- "I'm the commander, see. I don't need to explain — I do not need to explain why I say things. That's the interesting thing about being the president. Maybe somebody needs to explain to me why they say something, but I don't feel like I owe anybody an explanation."
- "Yesterday, you made note of my—the lack of my talent when it came to dancing. But nevertheless, I want you to know I danced with joy. And no question Liberia has gone through very difficult times"- Speaking with the president of Liberia, Washington, D.C., Oct. 22, 2008 
- "This is still a dangerous world. It's a world of madmen and uncertainty and potential mental losses." (missile launches?)
- "You bet I cut the taxes at the top. That encourages entrepreneurship. What we Republicans should stand for is growth in the economy. We ought to make the pie higher."
- In January 2000, just before the New Hampshire primary, Bush challenged the members of the Nashua Chamber of Commerce to imagine themselves as a single mother "working hard to put food on your family."
- "Rarely is the question asked: Is our children learning?" — Florence, South Carolina; January 11, 2000
- Internets (a Bushism, pluralizing "Internet", that has become a catchphrase)
- Anguish Languish (examples of homophonic translation)
- Colemanballs (verbal gaffes by British sports commentators)
- Eggcorn (e.g. saying "old-timers' disease" instead of "Alzheimer's disease")
- Spoonerism (e.g. "Is it kisstomary to cuss the bride?")
- Yogiism (Yogi Berra)
- Bines, Jonathan (May 1992). Bushisms: President George Herbert Walker Bush in His Own Words. Workman Pub Co. ISBN 1-56305-318-7.
- "The 'misunderestimated' president?". BBC. January 7, 2009. Retrieved January 23, 2009. "The word "Bushism" has been coined to label his occasional verbal lapses during eight years in office, which come to an end on 20 January."
- Comics Reporter: Interview with Richard Thompson, January 25, 2008.
- "Make the Pie Higher!". Snopes.com. 2002. Retrieved October 12, 2006.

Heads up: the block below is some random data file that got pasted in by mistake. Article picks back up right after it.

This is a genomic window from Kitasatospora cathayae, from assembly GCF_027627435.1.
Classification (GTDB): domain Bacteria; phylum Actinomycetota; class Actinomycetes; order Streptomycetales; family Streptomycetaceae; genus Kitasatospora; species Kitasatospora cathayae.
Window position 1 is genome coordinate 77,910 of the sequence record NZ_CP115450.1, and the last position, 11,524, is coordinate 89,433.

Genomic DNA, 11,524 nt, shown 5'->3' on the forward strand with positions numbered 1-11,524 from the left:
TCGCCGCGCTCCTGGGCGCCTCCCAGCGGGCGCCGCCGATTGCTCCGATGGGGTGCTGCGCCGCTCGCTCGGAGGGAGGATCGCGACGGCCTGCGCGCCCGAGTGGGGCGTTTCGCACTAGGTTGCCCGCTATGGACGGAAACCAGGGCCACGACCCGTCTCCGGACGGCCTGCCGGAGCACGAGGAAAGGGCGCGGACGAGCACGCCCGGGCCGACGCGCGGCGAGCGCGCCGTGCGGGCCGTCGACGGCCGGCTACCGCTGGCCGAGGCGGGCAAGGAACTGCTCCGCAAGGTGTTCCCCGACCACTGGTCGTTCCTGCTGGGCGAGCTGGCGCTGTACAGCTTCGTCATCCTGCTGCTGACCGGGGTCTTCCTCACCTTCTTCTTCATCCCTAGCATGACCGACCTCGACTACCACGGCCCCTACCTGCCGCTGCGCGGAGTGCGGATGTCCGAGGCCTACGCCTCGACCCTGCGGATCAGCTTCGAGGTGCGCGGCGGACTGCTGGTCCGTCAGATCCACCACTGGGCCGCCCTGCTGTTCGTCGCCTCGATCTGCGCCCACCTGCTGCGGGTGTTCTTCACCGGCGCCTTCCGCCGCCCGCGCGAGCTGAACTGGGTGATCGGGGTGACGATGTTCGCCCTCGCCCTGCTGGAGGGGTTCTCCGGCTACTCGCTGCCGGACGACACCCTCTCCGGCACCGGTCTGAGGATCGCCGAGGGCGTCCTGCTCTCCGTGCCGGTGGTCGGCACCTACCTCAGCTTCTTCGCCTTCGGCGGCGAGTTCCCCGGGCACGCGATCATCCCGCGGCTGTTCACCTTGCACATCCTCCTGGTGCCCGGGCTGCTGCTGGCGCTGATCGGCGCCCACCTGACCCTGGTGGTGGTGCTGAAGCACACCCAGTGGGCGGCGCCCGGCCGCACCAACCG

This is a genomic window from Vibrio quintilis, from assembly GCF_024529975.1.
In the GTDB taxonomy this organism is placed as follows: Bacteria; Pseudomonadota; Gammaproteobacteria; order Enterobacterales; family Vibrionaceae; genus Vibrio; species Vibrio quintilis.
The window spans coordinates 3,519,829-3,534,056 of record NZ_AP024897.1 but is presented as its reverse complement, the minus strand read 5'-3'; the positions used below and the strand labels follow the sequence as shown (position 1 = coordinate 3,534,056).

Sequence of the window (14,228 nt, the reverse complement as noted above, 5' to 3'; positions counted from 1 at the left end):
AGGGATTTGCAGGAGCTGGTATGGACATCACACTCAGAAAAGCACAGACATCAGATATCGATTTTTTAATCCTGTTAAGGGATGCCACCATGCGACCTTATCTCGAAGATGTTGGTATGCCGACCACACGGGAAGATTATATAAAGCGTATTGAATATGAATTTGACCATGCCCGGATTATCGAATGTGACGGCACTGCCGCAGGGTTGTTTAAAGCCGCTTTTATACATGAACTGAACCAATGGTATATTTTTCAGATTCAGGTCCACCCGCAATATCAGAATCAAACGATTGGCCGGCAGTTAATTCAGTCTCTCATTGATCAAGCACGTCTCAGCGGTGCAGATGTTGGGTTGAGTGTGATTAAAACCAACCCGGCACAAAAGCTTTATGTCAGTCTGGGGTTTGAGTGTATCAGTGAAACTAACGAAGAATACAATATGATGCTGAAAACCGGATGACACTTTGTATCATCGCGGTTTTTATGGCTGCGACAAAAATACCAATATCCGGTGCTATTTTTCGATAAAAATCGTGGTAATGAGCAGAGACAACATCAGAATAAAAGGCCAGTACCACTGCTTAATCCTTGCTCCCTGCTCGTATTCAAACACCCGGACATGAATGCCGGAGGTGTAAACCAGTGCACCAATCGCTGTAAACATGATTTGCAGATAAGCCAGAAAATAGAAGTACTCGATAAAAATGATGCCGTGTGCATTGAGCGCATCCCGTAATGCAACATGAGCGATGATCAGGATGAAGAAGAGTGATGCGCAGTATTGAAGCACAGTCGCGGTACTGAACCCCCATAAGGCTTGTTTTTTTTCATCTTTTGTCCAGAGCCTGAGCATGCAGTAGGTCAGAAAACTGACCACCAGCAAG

- Mark Liberman, "You say Nevada, I say Nevahda". January 3, 2004.
- Hensher, Philip (July 21, 2010). "Sarah Palin's struggle with English language". London: The Daily Telegraph. Retrieved July 28, 2010.
- "Why Dubya Can't Read". The Nation. Retrieved 2011-07-25.
- "Top Ten Bushisms: The Miseducation of America". Time. January 11, 2009. Retrieved March 2, 2009 (False malaprop).
- "Top Ten Bushisms: Fish Are Friends". Time. January 11, 2009. Retrieved March 2, 2009.
- "Remarks by the President on Teaching American History and Civic Education". White House Archives. September 17, 2002. Retrieved December 18, 2010.
- "Top Ten Bushisms: The Love Doctor is In". Time. January 11, 2009. Retrieved March 2, 2009.
- "Bush Speech In Canada Met With Protests". CBS News.
- Bob Woodward (November 19, 2002). Bush at War. Simon & Schuster. pp. 145–6. ISBN 978-0743204736.
- "Make the Pie Higher!". Snopes.com. July 21, 2008.
- Frank, Justin A. Bush on the Couch: Inside the Mind of the President (2004). ISBN 0-06-073670-4.
- Miller, Mark Crispin. The Bush Dyslexicon (2001). ISBN 0-393-04183-2.
- Weisberg, Jacob, ed. George W. Bushisms: The Accidental Wit and Wisdom of Our 43rd President. ISBN 0-7407-4456-9.
- New Republic. Bushisms: President George Herbert Walker Bush in His Own Words (May 1992). ISBN 1-56305-318-7.
- Sherman, B. Elwin. George W. Bush – On The Trips Of His Tongue – A Linguistic Legacy. ISBN 978-1-4303-1795-1.